“Hoy.” I said. Today.
After a moment’s reflection, she came up with a number. “Mil quinientos”, she said. One thousand five hundred. 1500 Bolivianos is about £130, or $200.
If that sounds like a lot to you imagine how much it is in Bolivia.
I tried to bargain, but they weren’t moving. Fifteen hundred Bolivianos it was. I shoved my bag into the back of a taxi under the watchful eye of a suspicious looking taxi driver. We stopped at a cash machine, then set off.
The road from Potosi to Uyuni is barely a road. Huge craters litter the surface. At one point the car bonnet bounced so high I thought we had lost a wheel.
My overwhelming feeling as I sat there in the car was regret, intermingled with fear. Fear that I didn’t really know where I was going, and fear that I had decided to ride into a desert alone with two thirds of a typical Bolivian annual salary in my pocket.
At three in the morning we finally arrived at Uyuni. I paid my driver, and exited the car before he had finished counting the money.
Uyuni at night is unlit, bitterly cold, and stray dogs patrol the streets. I could hear dogs howling nearby. I scurried into the first hotel with lights on.
Was the quest worth it? I would say so. Uyuni is one of the most distinctive places I have ever been.
Today’s story plot was ‘the quest’. The key feature of the quest is it involves a physical journey to a faraway place.
On-route to that place there must be seemingly insurmountable challenges. Missing my connecting bus in Potosí should have been an insurmountable challenge to a rational human making sensible decisions.
A classic quest plot will also be littered with temptations – singing mermaids and so forth. I was tempted to give up in Potosí and head to the bar.
A quest plot will normally have a cast of comrades or helpers. In Lord of the Rings the helper characters were Sam, Merry and Pippin. If I was to rewrite my Bolivia bus story with a degree of creative licence I would add in a travelling companion for this role.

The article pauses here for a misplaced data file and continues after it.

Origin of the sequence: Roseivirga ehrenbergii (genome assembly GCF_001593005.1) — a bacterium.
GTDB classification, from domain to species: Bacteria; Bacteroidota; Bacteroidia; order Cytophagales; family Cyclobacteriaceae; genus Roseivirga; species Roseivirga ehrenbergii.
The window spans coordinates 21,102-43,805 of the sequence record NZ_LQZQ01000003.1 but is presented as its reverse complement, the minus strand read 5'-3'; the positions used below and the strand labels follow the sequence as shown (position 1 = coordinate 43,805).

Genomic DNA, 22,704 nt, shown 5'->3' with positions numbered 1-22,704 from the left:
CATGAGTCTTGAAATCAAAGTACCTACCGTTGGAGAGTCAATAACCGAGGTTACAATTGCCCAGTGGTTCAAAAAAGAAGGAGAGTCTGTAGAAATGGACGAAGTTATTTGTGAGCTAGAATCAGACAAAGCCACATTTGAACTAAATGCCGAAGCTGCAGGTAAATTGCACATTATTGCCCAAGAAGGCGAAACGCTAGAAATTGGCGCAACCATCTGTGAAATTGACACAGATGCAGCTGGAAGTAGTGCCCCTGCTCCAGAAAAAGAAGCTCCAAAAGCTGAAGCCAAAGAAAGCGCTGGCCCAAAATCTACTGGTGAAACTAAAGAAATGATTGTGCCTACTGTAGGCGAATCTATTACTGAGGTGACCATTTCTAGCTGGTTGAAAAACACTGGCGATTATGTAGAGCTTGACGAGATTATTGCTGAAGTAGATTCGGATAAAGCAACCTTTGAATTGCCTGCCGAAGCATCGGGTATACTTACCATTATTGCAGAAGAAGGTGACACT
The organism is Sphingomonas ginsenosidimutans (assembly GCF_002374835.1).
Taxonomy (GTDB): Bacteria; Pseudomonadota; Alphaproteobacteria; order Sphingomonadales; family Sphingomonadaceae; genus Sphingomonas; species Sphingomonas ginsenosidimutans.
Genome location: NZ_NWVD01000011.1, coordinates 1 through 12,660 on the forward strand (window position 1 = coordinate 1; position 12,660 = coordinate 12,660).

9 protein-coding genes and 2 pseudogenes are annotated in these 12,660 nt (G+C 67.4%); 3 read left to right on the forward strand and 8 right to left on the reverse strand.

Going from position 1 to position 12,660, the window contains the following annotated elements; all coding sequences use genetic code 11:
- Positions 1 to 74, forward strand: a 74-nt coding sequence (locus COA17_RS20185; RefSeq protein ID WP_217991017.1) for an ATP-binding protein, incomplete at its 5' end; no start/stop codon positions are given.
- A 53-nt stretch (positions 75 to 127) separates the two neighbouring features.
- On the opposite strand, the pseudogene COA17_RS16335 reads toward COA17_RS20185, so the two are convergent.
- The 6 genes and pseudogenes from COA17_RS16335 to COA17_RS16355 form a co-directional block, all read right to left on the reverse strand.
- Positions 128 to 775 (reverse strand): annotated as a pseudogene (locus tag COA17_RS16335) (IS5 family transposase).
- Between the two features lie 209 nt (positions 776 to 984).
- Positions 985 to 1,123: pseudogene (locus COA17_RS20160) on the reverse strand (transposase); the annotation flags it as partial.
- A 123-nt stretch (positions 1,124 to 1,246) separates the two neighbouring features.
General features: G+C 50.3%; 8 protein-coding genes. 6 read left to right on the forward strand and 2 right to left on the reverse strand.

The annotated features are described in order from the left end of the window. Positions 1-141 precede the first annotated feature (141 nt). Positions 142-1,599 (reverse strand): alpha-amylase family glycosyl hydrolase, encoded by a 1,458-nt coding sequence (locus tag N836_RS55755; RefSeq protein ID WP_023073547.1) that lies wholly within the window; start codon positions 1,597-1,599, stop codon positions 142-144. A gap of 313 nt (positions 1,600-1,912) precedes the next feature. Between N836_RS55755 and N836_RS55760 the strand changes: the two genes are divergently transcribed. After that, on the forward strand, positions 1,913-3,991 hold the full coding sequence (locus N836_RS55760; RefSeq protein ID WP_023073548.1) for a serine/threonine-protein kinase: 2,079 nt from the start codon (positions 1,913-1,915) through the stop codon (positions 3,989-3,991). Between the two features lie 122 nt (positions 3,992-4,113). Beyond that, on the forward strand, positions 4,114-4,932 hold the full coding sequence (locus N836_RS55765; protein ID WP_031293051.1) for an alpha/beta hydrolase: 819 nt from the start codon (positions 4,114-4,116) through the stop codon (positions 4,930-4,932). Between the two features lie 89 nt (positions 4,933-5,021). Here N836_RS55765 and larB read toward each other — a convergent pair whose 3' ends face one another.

The role of the helper is always to counter-balance the weakness of the main character. When temptation calls it is the helper who saves the day and keeps the quest on track.
I struggled to think of a business example of the quest plot, which is why in the end I told you a personal story.
I think we should be clear about something. The stories you tell in your nurture emails don’t always have to be about business, or be directly about whatever it is you do.
You can tell personal stories, and the way to make a personal story relevant to your business message is to use a reconnect. I talk extensively about reconnects in my Nurture Email Mastery course.
The parameters of the quest plot are very clear. It must be a journey. The journey must be an ordeal. There should ideally be temptations and helpers.
I can think of one or two clients whose businesses are ideally suited to the quest plot. If your work involves going out regularly ‘into the field’ you might well end up telling a lot of quest stories.
If like me you spend most of your time in your office the quest plot is probably of more occasional use. When you do find a good quest story to tell I think it is an engaging, enduring plot.